Flags Fly Half Mast for Va. Beach — Flags at Arlington County buildings are flying half mast in honor of the victims of the Virginia Beach mass shooting. [Twitter]

Parking Is Point of Contention for Redevelopment — “Some surface parking at the Crystal House apartments is set to stick around, even as the Crystal City property gets redeveloped — and that’s worrying Arlington planners reviewing the project.” [Washington Business Journal]

‘Move Over’ Month in Arlington — “Move Over Awareness Month, recognized each June, is a statewide safety campaign designed to reduce the risk of injury or death to emergency personnel by raising motorist awareness of Virginia’s Move Over law.” [Arlington County]

New Priest for Arlington Cathedral — “Effective Thursday, June 27, 2019 and in accordance with the clergy appointments made by the Most Reverend Michael F. Burbidge, Bishop of Arlington. the Very Reverend Patrick L. Posey, V.F., will be leaving his current position as Pastor of Saint James Catholic Church in Falls Church, to become the new Rector of the Cathedral of Saint Thomas More in Arlington.”

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The School Board is expected to sign a settlement with the U.S. Department of Justice over allegations that Arlington Public Schools has provided inadequate help for students learning English.

“In 2015-2016, a complaint was filed regarding service concerns for our English Learners at Jefferson,” said APS spokesman Frank Bellavia, referring to Thomas Jefferson Middle School (TJMS).

“The settlement provides specifics on actions that APS will continue to take to meet the needs of our English Learners,” he told ARLnow in an email Monday. “This settlement agreement provides a mutually agreed upon resolution in lieu of litigation.”

DOJ’s 19-page settlement gives APS 33 requirements to comply with, including that TJMS teachers and administrative officials be trained in English Learning (EL) program requirements. It also seeks to “ensure that ELs are not over-identified as needing special education services based on their language barriers in elementary schools and are not denied timely evaluations for suspected disabilities at TJMS.”

Bellavia said APS already has procedures in place to prevent English-learning being confused with special needs.

“For example, through the Arlington Tiered System of Support, all students are provided with core instruction and interventions based on their needs,” he said.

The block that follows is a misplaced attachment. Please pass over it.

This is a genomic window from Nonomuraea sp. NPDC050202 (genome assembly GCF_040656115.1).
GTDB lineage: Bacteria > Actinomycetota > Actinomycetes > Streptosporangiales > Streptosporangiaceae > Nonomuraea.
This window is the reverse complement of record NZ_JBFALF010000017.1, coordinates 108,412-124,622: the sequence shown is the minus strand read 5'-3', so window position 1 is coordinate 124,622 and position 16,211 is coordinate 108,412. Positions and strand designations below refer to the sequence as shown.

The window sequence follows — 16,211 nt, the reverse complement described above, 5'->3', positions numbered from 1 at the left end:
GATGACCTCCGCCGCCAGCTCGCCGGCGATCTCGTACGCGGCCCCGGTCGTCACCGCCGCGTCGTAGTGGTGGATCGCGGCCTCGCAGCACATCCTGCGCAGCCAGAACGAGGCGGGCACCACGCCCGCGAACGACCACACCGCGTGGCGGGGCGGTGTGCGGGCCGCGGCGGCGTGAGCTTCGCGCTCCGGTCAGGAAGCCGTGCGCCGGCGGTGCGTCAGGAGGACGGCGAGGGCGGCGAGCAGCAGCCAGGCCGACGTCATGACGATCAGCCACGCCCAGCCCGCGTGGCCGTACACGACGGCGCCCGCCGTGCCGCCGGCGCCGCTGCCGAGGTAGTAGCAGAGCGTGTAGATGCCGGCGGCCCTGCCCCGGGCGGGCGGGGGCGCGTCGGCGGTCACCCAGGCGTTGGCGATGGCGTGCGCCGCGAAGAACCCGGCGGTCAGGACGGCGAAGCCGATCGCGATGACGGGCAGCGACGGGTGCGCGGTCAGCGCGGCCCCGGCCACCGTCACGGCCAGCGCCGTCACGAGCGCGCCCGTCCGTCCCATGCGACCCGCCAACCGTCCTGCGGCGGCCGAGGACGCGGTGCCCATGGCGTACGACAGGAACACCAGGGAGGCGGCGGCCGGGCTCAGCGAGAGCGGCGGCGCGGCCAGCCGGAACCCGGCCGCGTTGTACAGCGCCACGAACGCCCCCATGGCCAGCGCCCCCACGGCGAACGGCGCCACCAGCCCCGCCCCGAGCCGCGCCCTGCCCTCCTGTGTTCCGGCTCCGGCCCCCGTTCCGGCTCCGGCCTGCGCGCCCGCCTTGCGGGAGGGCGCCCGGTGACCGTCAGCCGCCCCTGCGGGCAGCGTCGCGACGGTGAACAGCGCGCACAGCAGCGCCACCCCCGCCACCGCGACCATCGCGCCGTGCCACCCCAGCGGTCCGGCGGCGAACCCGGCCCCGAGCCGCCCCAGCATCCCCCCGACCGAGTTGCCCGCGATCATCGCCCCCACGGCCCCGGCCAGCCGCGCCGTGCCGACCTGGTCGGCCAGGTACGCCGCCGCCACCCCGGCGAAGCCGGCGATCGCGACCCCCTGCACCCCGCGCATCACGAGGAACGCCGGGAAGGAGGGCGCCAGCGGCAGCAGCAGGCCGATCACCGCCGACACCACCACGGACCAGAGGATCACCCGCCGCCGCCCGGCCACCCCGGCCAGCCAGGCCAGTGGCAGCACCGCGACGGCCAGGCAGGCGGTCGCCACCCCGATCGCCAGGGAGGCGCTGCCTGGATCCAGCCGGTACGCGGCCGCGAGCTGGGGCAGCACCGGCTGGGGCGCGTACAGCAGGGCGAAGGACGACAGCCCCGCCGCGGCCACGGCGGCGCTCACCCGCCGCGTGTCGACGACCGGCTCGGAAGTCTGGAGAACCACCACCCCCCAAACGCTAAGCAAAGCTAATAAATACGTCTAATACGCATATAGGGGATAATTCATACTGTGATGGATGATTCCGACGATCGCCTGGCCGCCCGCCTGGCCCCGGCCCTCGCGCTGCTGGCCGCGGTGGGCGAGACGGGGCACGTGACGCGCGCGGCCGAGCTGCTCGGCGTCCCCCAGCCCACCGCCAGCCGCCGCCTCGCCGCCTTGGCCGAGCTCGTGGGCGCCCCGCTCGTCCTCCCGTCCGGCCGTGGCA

The settlement also stipulates that APS begin to translate copies of special education documents like Individualized Education Programs (IEPs) and 504 plans for disabilities into the languages spoken by EL students’ families.

“As part of the settlement agreement, we will now translate the framework into the four major languages of our families (Spanish, Amharic, Arabic and Mongolian),” said Bellavia, who added that the IEP framework is now only translated into Spanish. “We will also let parents know that the full IEP or 504 will be available for translation if requested.”

“Except in an emergency, the District will not use students, family or friends of limited English proficient parents, or Google Translate for interpretation of District- or school-generated documents or for any other translation or interpreter services,” the settlement notes.

Nineteen percent of APS students in 2017 were enrolled in EL learning programs, according to the most recent reports shared by the School Board. Among students in Pre-K through high school that year, Spanish was the most common foreign language spoken (22.8 percent of students), followed by Amharic (2.4 percent), Arabic (2.2 percent), Mongolian (1.8 percent), and Bengali (1 percent).

Although the new federal settlement only names TJMS, it notes that the recommendations apply to all of APS’ EL programs.

The document is currently listed on the consent agenda for the School Board’s Thursday meeting, a place usually reserved for items expected to pass without debate.

The settlement will not be finalized until DOJ officials and School Board Chair Reid Goldstein sign it.

If Goldstein signs the document, APS would also agree to do the following:

  • Tracking each student’s progress in EL programs and record the information in their permanent record.
  • Reporting compliance updates to the DOJ for review starting this October and until July 2022.
  • Conducting a three-year “longitudinal analysis” of all its EL programs, due for DOJ review by August 2022.
  • Develop a plan to “actively recruit” English as a Second Language (ESL)-certified teachers within 90 days of signing the settlement.

Failure to comply could mean APS violates the 1974 Equal Educational Opportunities Act, which requires schools provide the same opportunities for all students regardless of race, gender, or language.

DOJ did not respond to a request for comment for more information about the settlement.

The agency has settled with dozens of school districts over similar complaints in recent years, including Prince William County in 2013.

Bellavia told ARLnow that compliance with the settlement would not affect APS’ budget for the next fiscal year.